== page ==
3. Run a 6-inch length of 1/8-inch wide elastic through the wider hem on each side of the mask. These will be the ear loops. Use a large needle or a bobby pin to thread it through. Tie the ends tight. You can also use hair ties or elastic head bands. If you only have string, you can make the ties longer and tie the mask behind your head.
4. Gently pull on the elastic so that the knots are tucked inside the hem. Gather the sides of the mask on the elastic and adjust so the mask fits your face. Then securely stitch the elastic in place to keep it from slipping.
No sew face mask
- An old clean t-shirt or other material
- A ruler or tape measure
1. Measure 7-8 inches from the bottom of the t-shirt and cut across.
2. Measure about 6-7 inches in from the side of the fabric rectangle and cut out the material, leaving about a half inch of material at the top and bottom. These are the strings to tie the mask behind your head.
3. Cut the fabric string in half.
4. Tie the strings around your neck and then around the top of your head.
How to make a cloth face mask with filter at home?
There are some simple methods that you can use at home to make your own cloth face mask with a filter. Keep reading to learn how to make a homemade mask and filter.
- Tightly woven cotton fabric (quilting fabric, T-shirt fabric, or high thread-count fabric from pillowcases or sheets)
- Elastic material (or rubber bands, hair ties, string or shoelaces)
- A filter (a coffee filter or part of a HEPA vacuum bag or air conditioning filter without fiberglass)
- Sewing machine
- Needle and thread
- A ruler or tape measure
1. Cut the fabric into two 10-by-6-inch rectangles. Carefully stack the two rectangles on top of each other.
2. Fold the top of the fabric down a quarter of an inch and stitch all the way across.
3. Fold the bottom of the fabric up a quarter of an inch and stitch inward about an inch on each side. This will create a simple pocket that you can slip your filter into.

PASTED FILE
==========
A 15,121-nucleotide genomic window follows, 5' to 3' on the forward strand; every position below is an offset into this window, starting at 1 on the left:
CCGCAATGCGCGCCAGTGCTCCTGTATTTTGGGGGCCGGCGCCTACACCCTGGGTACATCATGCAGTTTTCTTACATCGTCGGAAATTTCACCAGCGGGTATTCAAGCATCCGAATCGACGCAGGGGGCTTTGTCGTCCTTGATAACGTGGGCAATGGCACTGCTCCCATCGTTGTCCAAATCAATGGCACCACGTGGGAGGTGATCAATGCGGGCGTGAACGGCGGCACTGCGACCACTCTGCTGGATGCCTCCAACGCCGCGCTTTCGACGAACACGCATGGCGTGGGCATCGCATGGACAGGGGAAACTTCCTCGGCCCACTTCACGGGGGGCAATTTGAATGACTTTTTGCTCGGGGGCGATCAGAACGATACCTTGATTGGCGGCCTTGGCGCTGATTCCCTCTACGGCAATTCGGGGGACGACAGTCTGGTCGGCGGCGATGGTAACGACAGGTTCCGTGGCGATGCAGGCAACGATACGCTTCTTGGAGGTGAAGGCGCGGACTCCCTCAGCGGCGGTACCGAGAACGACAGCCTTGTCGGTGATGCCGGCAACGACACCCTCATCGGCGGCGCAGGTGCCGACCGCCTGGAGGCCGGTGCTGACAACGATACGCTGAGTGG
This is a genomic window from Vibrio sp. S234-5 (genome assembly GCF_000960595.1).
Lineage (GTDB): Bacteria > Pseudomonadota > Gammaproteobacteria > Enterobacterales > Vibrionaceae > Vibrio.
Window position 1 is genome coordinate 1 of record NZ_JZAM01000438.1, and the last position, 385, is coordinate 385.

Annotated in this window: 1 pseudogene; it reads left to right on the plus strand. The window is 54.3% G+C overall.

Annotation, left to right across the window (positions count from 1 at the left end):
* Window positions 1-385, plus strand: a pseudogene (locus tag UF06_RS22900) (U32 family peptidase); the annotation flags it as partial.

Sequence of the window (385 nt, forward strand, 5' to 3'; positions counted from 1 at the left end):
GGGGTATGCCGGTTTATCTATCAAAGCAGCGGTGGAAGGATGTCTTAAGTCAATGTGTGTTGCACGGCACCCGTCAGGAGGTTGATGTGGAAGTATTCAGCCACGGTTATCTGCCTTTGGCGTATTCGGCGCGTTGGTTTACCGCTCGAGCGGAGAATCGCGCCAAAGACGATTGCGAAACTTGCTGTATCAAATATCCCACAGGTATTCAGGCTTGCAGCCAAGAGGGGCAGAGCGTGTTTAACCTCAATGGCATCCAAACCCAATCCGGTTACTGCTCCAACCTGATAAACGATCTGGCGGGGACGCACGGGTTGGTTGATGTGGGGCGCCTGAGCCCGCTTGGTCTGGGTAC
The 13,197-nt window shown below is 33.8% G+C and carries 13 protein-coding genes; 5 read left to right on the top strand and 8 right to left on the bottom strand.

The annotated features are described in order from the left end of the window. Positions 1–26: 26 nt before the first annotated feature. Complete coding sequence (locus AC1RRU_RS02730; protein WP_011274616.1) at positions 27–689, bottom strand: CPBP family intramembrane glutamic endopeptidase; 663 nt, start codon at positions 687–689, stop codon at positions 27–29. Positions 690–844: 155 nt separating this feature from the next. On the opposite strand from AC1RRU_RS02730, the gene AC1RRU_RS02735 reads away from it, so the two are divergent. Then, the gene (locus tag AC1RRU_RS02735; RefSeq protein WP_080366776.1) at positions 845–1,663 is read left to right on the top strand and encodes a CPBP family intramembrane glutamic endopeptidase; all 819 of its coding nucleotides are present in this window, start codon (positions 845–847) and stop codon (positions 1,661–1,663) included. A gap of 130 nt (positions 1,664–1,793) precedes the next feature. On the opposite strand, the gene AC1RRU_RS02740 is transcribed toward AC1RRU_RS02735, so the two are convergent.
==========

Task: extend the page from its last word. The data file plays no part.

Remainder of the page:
4. Fold both short sides over about a half of an inch and stitch down, creating a hem. Don’t stitch too close to the hem because you will need some space to thread your elastic through to make the ear loops.
5. Thread 6-inches of elastic through both the hems you’ve just created. If you’re using a string, longer strands need to be used.
6. Tie the ends to the elastic tightly, carefully tucking the knots into the hems at the sides of the mask.
7. Place the mask onto your face and adjust it so that it has a good fit, covering your nose and mouth snugly without slipping.
8. Once you’ve adjusted your mask, stitch over the elastic in order to secure it in place.
9. Cut the filter so that it can fit inside the pocket of your new mask. Carefully slip it inside the pocket.
One of the main benefits of wearing a cloth face mask is that it helps protect others. Remember that people who are asymptomatic or pre-symptomatic can still transmit certain respiratory viral diseases, including COVID-19 to others when they talk, cough, or sneeze.
Wearing a facial covering helps to contain potentially infectious respiratory droplets. That way, you can prevent unknowingly transmitting the virus to others. Understand that a homemade face mask isn’t as effective as other types of masks. But a homemade mask is better than none at all.